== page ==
Dariali: Fight against disaster

Kakha Kaladze: " I have never felt a man’s weakness against nature before."
Agenda.ge, Jun 12, 2014, Tbilisi, Georgia
Darilai landslide was the most devastating natural disaster in Georgia’s modern history. More than a hundred were rescued, two died and four are still missing after the incident on May 17 when one million cubic meters of land mass flew into Tergi River. 

The damage and losses are significant but the exact sum is still unknown. The Georgian Government allocated 7 million GEL to the rescue efforts and clean-up work. 

Read the blog of Energy Minister Kakha Kaladze, who played an important part in the immediate aftermath of the disaster.

I have never felt a man’s weakness against nature before. Even in winter when heavy snow caused high voltage cables to be shut off in Adjara, we fought against the disaster for 24 hours each day in terrible conditions, in bitterly cold temperatures where snow cover was as tall as people. Strangely enough, this fight would give us more strength and the result of our efforts in those cold nights was visible.

Kakhi Kaladze in Ajara, December 2013. Photo by Kaladze's press office. 

Dariali was different, there were victims. When a human life is in danger, you have to work under huge pressure in a tragic and stressing environment. This is extremely difficult.

A landslide from Mount Kazbek came down to Devdoraki Gorge first and then from there, onto Dariali highway about 10am (on May 17).

We – representatives of different Ministries – arrived there shortly after 11am. Before our arrival, workers from nearby Larsi Hydro Power Station had begun working to clean up this huge mass of mud, ice and land.

This is how the road connecting Russia and Georgia looked like after the landslide. Photo by the Ministry of Energy. 

Everyone saw on TV what happened next. Emergency services evacuated local residents, tourists and passengers who were stuck on the other side of the landslide.

The disaster prompted our Ministry to worry about one more thing – it split a transit gas pipeline. Immediate work began to fix this too.

Trucks recovered by the rescuers in Dariali. Photo by the Ministry of Energy.

Besides state machinery, it was of a great help that [the hydro power plant] assisted with their personal machinery.

Thanks to the power plant’s location, the mud and debris from the disaster did not overflow beyond the Russian border. Russian media even thanked us when they underlined the power station’s role in reducing the scale of the catastrophe.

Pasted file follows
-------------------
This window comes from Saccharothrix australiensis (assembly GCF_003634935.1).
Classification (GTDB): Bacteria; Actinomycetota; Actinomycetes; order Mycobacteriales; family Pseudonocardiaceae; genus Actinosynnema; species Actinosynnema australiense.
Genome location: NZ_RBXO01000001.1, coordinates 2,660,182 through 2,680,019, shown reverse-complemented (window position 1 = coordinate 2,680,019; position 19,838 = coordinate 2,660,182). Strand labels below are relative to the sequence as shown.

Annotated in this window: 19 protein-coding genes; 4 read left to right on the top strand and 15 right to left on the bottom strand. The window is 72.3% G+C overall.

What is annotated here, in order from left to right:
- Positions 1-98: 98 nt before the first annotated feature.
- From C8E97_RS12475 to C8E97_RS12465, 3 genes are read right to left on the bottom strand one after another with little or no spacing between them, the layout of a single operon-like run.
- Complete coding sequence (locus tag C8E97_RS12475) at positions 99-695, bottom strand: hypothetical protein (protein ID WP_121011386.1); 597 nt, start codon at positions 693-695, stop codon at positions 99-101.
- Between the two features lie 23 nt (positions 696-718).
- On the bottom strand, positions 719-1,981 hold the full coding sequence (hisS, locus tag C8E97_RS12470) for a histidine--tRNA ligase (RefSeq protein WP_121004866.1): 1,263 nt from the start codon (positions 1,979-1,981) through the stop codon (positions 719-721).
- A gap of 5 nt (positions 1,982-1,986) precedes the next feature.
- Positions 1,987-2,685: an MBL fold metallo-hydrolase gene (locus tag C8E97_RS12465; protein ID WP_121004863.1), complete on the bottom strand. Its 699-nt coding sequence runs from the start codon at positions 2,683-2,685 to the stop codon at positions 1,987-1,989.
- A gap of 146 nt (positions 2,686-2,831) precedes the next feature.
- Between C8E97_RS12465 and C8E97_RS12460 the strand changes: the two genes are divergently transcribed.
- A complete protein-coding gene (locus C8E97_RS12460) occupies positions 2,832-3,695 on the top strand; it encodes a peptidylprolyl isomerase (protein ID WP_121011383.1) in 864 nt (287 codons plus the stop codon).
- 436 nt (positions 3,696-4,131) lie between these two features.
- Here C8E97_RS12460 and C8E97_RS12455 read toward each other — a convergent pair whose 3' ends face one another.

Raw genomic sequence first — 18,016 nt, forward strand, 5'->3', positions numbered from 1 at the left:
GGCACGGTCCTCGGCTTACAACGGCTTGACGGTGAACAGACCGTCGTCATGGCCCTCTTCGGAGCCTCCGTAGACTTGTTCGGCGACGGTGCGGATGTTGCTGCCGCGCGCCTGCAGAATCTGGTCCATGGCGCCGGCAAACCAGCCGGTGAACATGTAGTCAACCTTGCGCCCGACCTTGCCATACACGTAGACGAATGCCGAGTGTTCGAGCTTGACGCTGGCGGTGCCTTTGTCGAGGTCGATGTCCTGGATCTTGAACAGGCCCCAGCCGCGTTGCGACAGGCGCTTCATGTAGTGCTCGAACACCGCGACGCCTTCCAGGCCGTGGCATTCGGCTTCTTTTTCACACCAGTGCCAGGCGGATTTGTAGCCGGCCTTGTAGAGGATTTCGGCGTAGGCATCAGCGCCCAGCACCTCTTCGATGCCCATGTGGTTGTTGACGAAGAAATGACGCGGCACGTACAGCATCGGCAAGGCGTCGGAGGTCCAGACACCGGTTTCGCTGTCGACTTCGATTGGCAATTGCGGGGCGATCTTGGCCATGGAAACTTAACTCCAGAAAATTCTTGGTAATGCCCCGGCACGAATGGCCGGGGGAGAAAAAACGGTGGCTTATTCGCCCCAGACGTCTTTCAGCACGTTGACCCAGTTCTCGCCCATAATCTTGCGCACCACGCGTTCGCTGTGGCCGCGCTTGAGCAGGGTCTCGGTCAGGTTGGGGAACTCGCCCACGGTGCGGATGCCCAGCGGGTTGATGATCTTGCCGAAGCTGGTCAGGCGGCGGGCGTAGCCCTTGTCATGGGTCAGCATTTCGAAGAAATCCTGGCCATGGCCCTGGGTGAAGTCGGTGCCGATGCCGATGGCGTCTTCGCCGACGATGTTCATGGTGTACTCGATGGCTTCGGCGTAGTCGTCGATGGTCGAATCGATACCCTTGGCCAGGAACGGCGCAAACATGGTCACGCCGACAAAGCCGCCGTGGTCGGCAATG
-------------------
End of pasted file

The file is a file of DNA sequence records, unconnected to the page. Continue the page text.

Rescue opereation in the Dariali Gorge. Photo by the Ministry of Energy. 

I find it surprising and offensive that some of the green NGOs are very biased in terms of hydro power plants. When there are so many ecological problems in the country and the country has a great hydro potential, it is very sad that instead of informing the population about this, they participate in argument-less protests. Sometimes they fight against small hydro power pants, sometimes against derivative ones and sometimes against those with a reservoir.

After returning to Tbilisi, I was provided with more information about previous incidences in Dariali. A terrible catastrophe happened in 1832 when a huge glacier, together with its gravel, fell down into Dariali Gorge. It blocked Tergi River for three days. Tergi then broke through the barrier and flooded Vladikavkaz (capital city of Northern Ossetia, Russia).

It is interesting to note that the glacier, back then, had been melting for seven years.

Kakhi Kaladze discussing the details of operation in Dariali. Photo by Ministry of Energy.

 Devdoraki is threating us with further landslides. One of our companies has installed alarming systems near Mt Kazbek. Traffic is limited along the highway.

But everything will be alright. Nature and human are like an inseparable couple who are in love with each other. They fight and rage at each other but they are still integral parts of each other.